Fort Sumter fired on by Confederate batteries -- the conflict begins.
President Lincoln issued proclamation declaring blockade of Southern ports from South Carolina to Texas.
Norfolk Navy Yard partially destroyed to prevent Yard facilities from falling into Confederate hands and abandoned by Union forces.
Commander S. C. Rowan, U.S.S Pawnee , demanded the surrender of Alexandria, Virginia; an amphibious expedition departed Washington Navy Yard and occupied the town.
John LaMountain made first ascent in a balloon from Union ship Fanny at Hampton Roads to observe Confederate batteries on Sewell's Point, Virginia.
Union forces under Flag Officer S. H. Stringham and General B. F. Butler received the unconditional surrender of Confederate-held Forts Hatteras and Clark, closing Pamlico Sound.
Confederate naval forces, including CSS Curlew , Raleigh , and Junaluska , under Flag Officer W. F. Lynch, CSN, captured steamer Fanny (later CSS Fanny ) in Pamlico Sound with Union troops on board.
Naval forces under Flag Officer S. F. Du Pont captured Porr Royal Sound.
USS San Jacinto , Captain C. Wilkes, stopped British mail steamer Trent in Old Bahama Channel and removed Confederate Commissioners James Mason and John Slidell.
Thaddeus Lowe made balloon observation of Confederate forces from Balloon-Boat G. W. Parke Curtis anchored in Potomac River.
Fingal (later CSS Atlanta ), purchased in England, entered Savannah laden with military supplies -- the first ship to run the blockade solely on Confederate government account.
Congress enacted legislation providing for the Medal of Honor.
The H. L. Hunley
The Secret Hope of the Confederacy
On the evening of February 17, 1864, the Confederacy H. L. Hunley sank the USS Housatonic and became the first submarine in world history to sink an enemy ship. Not until World War I "half a century later” would a submarine again accomplish such a feat. But also perishing that moonlit night, vanishing beneath the cold Atlantic waters off Charleston, South Carolina, was the Hunley and her entire crew of eight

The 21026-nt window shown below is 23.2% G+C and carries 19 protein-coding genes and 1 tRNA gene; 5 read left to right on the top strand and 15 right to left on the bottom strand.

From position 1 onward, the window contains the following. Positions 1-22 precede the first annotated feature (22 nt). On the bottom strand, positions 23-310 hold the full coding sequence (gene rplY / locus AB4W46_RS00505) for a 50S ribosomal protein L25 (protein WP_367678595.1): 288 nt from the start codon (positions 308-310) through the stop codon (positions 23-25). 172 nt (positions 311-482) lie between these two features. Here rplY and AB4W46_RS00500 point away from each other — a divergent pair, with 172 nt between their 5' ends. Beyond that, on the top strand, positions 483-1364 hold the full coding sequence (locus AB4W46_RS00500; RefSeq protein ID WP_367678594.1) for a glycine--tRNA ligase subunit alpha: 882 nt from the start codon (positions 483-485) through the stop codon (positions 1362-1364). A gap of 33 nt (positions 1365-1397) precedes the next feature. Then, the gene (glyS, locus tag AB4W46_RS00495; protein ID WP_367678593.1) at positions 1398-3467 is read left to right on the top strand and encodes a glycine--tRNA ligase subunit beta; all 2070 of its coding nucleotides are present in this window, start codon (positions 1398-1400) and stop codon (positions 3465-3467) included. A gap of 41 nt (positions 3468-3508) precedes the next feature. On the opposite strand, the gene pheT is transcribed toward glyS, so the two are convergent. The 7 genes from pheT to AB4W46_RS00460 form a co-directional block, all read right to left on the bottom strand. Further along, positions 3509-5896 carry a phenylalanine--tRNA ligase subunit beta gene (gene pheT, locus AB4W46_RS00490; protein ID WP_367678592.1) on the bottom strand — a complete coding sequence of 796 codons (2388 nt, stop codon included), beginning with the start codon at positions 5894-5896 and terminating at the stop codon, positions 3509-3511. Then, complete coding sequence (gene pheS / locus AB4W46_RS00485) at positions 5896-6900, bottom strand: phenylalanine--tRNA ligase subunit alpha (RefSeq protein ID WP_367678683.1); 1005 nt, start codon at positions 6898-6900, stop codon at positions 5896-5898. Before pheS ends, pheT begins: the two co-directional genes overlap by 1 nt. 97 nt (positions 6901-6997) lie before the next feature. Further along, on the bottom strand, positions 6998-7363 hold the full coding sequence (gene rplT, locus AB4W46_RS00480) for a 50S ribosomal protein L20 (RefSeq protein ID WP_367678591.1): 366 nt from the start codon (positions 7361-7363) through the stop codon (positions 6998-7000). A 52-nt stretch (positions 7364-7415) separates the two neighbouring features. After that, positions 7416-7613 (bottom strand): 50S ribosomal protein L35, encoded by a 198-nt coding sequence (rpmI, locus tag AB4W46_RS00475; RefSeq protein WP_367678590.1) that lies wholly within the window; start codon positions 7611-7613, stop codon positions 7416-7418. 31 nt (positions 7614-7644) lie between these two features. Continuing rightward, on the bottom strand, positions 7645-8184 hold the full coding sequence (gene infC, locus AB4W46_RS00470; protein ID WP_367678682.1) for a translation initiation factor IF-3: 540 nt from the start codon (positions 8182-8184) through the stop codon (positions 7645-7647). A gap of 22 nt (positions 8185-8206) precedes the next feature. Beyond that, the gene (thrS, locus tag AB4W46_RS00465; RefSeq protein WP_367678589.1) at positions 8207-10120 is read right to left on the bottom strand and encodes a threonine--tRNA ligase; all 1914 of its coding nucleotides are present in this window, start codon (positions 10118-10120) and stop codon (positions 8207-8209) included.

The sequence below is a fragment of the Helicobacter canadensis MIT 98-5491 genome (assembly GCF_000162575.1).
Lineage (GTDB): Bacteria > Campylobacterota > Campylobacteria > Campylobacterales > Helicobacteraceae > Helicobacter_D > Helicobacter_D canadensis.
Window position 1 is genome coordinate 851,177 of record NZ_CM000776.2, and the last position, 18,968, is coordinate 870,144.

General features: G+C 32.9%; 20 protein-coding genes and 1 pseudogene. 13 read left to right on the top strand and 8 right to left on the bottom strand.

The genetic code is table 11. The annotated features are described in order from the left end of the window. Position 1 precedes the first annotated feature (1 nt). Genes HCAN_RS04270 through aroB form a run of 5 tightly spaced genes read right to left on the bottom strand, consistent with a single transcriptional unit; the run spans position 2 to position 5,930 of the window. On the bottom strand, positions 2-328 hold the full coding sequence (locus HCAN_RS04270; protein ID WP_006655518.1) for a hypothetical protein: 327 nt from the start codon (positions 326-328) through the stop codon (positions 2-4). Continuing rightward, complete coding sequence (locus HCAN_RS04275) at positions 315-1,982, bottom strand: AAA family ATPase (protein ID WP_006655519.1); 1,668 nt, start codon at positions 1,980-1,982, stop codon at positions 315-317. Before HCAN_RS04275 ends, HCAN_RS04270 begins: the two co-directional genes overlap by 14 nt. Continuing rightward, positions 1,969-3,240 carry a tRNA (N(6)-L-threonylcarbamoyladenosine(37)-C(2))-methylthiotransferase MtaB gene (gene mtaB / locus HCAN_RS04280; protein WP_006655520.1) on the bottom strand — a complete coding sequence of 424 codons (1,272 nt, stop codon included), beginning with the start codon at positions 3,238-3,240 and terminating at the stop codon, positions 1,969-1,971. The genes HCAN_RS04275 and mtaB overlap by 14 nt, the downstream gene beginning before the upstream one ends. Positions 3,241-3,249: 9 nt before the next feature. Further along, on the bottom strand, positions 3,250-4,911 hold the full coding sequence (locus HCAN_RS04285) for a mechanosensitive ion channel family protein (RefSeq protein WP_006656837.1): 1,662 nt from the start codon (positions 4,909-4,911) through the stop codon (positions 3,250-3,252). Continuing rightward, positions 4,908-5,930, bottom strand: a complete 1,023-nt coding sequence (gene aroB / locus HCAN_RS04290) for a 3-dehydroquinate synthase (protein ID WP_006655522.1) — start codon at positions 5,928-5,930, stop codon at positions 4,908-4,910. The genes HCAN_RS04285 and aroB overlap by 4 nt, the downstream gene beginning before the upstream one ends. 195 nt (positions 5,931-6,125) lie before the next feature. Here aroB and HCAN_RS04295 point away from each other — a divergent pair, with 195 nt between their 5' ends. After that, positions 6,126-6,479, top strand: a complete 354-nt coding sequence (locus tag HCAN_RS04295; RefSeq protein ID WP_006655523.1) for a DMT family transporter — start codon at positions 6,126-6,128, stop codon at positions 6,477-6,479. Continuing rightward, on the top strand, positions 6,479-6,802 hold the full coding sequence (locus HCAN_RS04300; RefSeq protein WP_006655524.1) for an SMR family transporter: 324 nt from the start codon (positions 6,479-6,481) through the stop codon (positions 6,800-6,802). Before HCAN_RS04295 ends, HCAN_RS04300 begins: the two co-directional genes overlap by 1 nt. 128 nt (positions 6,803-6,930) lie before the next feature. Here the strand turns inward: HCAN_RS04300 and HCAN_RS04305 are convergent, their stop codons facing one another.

Reign of Iron: The Story of the First Battling Ironclads, the Monitor and the Merrimack
The first ironclad ships to fight each other, the Monitor and the Virginia (Merrimack), were the unique products of American design genius
Civil War Ships and Battles
Civil War Naval Timeline
United States Navy DVDs
Civil War Submarines
Young Reader Selections
Civil War Summary
Halls of Honor
The U.S. Navy Museum takes you on an informed and entertaining romp through one of North America s oldest and finest military museums. The museum has been in continuous operation at the Washington Navy Yard since the American Civil War
Raise The Alabama
She was known as "the ghost ship." During the Civil War, the CSS Alabama sailed over 75,000 miles and captured more than 60 Union vessels. But her career came to an end in June of 1864 when she was sunk by the USS Kearsarge off the coast of Northern France
Ironclads and Big Guns of the Confederacy : The Journal and Letters of John M. Brooke
Information about the Confederate Navy's effort to supply its fledgling forces, the wartime diaries and letters of John M. Brooke tell the neglected story of the Confederate naval ordnance office, its innovations, and its strategic vision.
The CSS Virginia
The CSS Virginia of the Confederate States Navy destroyed two of the most formidable warships in the U.S. Navy. Suddenly, with this event, every wooden warship in every navy in the world became totally obsolete
Midshipman in Gray: Selections from Recollections of a Rebel Reefer
Wolf of the Deep: Raphael Semmes and the Notorious Confederate Raider CSS Alabama
In July 1862, the Confederate captain Raphael Semmes received orders to report to Liverpool, where he would take command of a secret new British-built steam warship. His mission: to prey on Union commercial vessels and undermine the North's ability to continue the war
Duel on the Roanoke - The True Story of the CSS Albemarle
A 158-foot Confederate ironclad ship built in a cornfield 90 miles up North Carolina's Roanoke River, under the direction of an 18-year-old boy, and the deadly cat-and-mouse game between the two opposing captains.
Ironclad of the Roanoke
Gilbert Elliott's Albemarle
The story of a Confederate Ironcald that was a powerful force until sunk by a Union Torpedo Boat after its brief stormy life. Ironic in the fact it was built in a Cornfield. Confederate Ingenunity at it finest!